I have been working on a series of blog posts about translating existing teaching practices into online models of delivery. In previous posts I looked at the lecture and the seminar, in this one I want to focus on debates.
One of the things I have noticed as the education sector moved rapidly to remote delivery was the different models that people used. However what we did see was many people were translating their usual practice to an online version, some have called this practice mirroring. As part of my work in looking at the challenges in delivering teaching remotely during this crisis period I have been reflecting on how teaching staff can translate their existing practice into new models of delivery that could result in better learning, but also have less of detrimental impact on staff an students.
Debating is a really useful way of enhancing learning, whether it be a formalised classroom debate, or an informal discussion arising from a presentation or a video.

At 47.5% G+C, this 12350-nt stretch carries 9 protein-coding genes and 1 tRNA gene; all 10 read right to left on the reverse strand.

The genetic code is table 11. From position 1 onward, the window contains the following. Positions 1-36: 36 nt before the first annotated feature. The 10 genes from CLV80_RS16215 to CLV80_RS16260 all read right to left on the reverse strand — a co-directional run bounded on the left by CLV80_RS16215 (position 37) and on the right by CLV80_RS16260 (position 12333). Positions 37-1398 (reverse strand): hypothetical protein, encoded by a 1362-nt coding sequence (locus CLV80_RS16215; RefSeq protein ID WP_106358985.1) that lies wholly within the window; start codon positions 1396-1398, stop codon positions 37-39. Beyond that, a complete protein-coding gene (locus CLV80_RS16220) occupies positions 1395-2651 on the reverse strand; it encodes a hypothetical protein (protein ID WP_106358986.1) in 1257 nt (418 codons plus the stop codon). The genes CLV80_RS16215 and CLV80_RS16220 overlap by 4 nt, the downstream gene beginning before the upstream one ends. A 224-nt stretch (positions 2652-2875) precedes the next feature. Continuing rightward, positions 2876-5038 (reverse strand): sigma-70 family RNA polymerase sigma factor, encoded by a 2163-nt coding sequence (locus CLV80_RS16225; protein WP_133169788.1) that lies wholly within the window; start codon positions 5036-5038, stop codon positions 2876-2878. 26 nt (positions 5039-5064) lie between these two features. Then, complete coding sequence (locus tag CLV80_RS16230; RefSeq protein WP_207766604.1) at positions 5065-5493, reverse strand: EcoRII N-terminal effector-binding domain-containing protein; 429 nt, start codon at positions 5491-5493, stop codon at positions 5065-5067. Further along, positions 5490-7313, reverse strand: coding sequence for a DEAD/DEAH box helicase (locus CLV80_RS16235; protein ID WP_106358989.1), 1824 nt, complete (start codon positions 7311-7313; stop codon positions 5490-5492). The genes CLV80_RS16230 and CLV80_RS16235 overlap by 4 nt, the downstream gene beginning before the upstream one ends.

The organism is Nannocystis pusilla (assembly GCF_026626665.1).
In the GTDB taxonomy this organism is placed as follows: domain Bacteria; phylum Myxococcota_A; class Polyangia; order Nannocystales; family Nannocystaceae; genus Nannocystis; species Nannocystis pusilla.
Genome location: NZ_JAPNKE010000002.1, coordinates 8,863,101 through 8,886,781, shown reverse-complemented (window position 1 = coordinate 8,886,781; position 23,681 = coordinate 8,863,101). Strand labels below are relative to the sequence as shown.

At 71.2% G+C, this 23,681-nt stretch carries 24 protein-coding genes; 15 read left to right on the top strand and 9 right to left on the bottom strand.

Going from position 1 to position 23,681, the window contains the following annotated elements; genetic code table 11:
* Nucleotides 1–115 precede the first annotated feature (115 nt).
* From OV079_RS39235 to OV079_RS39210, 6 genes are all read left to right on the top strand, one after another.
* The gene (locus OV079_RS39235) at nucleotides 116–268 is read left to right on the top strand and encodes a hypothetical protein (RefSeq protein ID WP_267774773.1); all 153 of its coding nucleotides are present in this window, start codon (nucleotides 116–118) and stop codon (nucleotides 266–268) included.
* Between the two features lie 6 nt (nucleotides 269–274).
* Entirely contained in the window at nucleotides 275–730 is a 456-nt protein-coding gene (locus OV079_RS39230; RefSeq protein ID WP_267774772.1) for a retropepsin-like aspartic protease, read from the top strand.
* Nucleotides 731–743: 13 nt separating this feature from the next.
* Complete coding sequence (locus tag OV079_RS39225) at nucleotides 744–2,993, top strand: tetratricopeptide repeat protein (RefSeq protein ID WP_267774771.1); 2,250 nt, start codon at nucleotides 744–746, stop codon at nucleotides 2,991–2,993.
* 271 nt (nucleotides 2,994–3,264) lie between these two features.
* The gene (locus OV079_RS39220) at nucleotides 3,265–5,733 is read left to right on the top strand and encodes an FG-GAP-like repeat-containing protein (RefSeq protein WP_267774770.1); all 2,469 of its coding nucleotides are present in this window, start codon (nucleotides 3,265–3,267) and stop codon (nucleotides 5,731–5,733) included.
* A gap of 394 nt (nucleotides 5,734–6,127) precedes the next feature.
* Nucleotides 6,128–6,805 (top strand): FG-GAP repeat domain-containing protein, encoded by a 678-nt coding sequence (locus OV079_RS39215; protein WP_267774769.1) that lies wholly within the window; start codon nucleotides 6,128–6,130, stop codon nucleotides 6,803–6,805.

Chairing and managing debates in a live classroom environment is challenging, but as a chair you need to ensure that the proponents of both sides of the debate, have their chance to put forward their view, but also that they are both given a fair hearing. You need to ensure that people have a chance to contribute to the discussion and ask questions, as well as ensuring that they can be answered. From an educational perspective, you also want to bring in everyone into the debate, so that they are engaged in the learning process.
Trying to translate a debate into an online version can be challenging and fraught with difficulties and may not necessarily engage all the students into the process.
So how do you, and how could you translate a one hour debate into an effective learning experience that happens online. The key aspect is to identify the learning outcomes of that debate and ensure that they are achievable in the translated session.
So at a simple level, you could translate your 60minute debate into a 60 minute online video conference debate.
Merely translating that one hour debate into a one hour Teams or Zoom discussion probably works fine for many in isolation. However it’s not just an hour, students may also be involved in other online seminars, Zoom lectures, live video streams and more online content.